Marmon Herrington M22 Locust (T9) – British Airborne Light Tank


Marmon Herrington M22 Locust (T9)
Marmon Herrington M22 (T9) Locust – photo 2022

The Marmon Herrington M22 Locust was an American-designed light tank which was produced on request of the British War Office for support of their Airborne Forces during World War Two. The tank’s development began in 1941 and was focused on the design a purpose-built airborne light tank which could be transported by a glider into battle. Marmon-Herrington was selected by the United States Army Ordnance Department (US AOD) to design and build a prototype airborne tank in May 1941, designated the Light Tank T9 (Airborne). Initially it was designed to be transported underneath a Douglas C-54 Skymaster transport aircraft, although its dimensions allowed it to fit inside a General Aircraft Hamilcar glider.

Marmon Herrington M22 Locust (T9)
Marmon Herrington M22 (T9) Locust backing up into a Hamilcar Glider – photo courtesy Wikipedia

The production based on the final prototype of the T9 started in April 1943, but due to many faults found in the design, progress was slow. By the time Marmon-Herrington finally got the production going between late 1943 and early 1944, the design was considered obsolete by the AOD. It was designated M22 but not issued to any Army unit.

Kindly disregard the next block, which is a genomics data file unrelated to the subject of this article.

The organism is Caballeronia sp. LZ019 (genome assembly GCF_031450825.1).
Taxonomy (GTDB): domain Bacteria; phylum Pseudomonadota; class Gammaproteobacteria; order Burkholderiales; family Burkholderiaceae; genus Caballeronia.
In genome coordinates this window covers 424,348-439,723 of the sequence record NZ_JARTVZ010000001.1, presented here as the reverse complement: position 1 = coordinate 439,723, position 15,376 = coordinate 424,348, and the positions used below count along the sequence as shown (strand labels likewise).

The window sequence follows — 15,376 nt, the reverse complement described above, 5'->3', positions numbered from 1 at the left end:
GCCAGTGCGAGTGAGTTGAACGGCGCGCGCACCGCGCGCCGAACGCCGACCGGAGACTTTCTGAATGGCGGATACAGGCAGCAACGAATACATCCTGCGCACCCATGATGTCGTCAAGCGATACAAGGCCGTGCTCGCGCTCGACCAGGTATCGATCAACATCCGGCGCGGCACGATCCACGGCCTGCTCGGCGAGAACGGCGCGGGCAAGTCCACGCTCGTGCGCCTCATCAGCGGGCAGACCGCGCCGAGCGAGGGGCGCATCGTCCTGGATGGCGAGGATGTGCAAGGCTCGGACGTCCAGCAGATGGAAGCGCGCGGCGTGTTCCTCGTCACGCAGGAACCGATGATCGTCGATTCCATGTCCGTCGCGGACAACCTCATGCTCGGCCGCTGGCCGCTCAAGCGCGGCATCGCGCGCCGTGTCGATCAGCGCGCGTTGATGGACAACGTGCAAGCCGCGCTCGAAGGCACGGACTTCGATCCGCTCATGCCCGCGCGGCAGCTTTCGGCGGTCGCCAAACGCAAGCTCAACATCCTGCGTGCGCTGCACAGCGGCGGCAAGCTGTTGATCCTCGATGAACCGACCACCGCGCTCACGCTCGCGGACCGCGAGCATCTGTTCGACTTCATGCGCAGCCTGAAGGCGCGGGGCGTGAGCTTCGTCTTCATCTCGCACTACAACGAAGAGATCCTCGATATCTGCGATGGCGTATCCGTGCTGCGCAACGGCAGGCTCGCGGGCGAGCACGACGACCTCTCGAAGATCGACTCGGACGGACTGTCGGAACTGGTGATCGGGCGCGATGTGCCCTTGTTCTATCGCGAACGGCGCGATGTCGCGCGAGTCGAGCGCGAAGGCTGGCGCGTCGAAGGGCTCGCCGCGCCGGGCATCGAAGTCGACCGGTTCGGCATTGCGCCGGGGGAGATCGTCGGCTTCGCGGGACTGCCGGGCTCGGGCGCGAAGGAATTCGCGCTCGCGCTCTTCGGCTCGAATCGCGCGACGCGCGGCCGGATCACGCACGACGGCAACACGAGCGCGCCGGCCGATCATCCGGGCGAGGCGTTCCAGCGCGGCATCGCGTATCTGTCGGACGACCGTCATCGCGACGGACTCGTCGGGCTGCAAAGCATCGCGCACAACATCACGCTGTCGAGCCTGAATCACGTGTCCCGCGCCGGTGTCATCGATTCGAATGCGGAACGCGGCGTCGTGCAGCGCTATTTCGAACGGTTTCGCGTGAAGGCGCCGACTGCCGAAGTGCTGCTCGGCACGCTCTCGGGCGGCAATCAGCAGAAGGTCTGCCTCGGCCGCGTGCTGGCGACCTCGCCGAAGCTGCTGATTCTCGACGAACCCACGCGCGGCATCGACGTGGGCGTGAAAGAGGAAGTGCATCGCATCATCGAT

The British War Office however believed in the tanks design, named it “Locust” and ordered 260 of them under the Lend-Lease Act.

Marmon Herrington M22 Locust (T9)
Marmon Herrington M22 (T9) Locust – photo 2022

Operation Varsity

For its first performance 17 of the M22s were given to the British 6th Airborne Armored Reconnaissance Regiment. In the field the M22 Locust was plagued by many mechanical issues, and there was a lot of resistance against using the tank in favor of the previously used Tetrarch light-tanks. Despite of this, in March 1945 eight M22 Locusts were sent into battle with the Airborne unit during Operation Varsity, a large Allied operation to cross the Rhine.
Many were destroyed either during the glider landing or in the ensuing battle. Only two M22s finally reached the rendezvous-vous point and got into action. But here the light-tank proved much too fragile and a magnet to enemy artillery fire causing heavy casualties among the men. After this it never saw action in British service again.

Shortly after the war the M22 Locust was declared obsolete and taken out of service.

Marmon Herrington M22 Locust (T9)
Marmon Herrington M22 (T9) Locust – photo 2022

This M22 Locust could fit a crew of three. It had a 37mm M6 gun with 50 rounds and a .30cal M1919A4 machine gun. The 7.5ton light-tank was powered by a 165hp Lycoming O-435T 6 cylinder gasoline engine. A total of 830 M22 Locusts were built until it’s production stopped in Februari 1945.

Marmon Herrington M22 Locust driver hatch
Marmon Herrington M22 (T9) Locust open driver hatch – photo 2022
Marmon Herrington M22 Locust (T9) track wheel
Detail of the M22 Locust track wheel – photo 2022
Marmon Herrington M22 Locust suspension bogie
Detail of the M22 Locust track and Vertical Volute Spring Suspension bogie – photo 2022
M22 Locust light tank
Marmon Herrington M22 (T9) Locust – US Airborne Light Tank in 2016
M22 Locust light tank
Marmon Herrington M22 (T9) Locust – US Airborne Light Tank front – photo 2016


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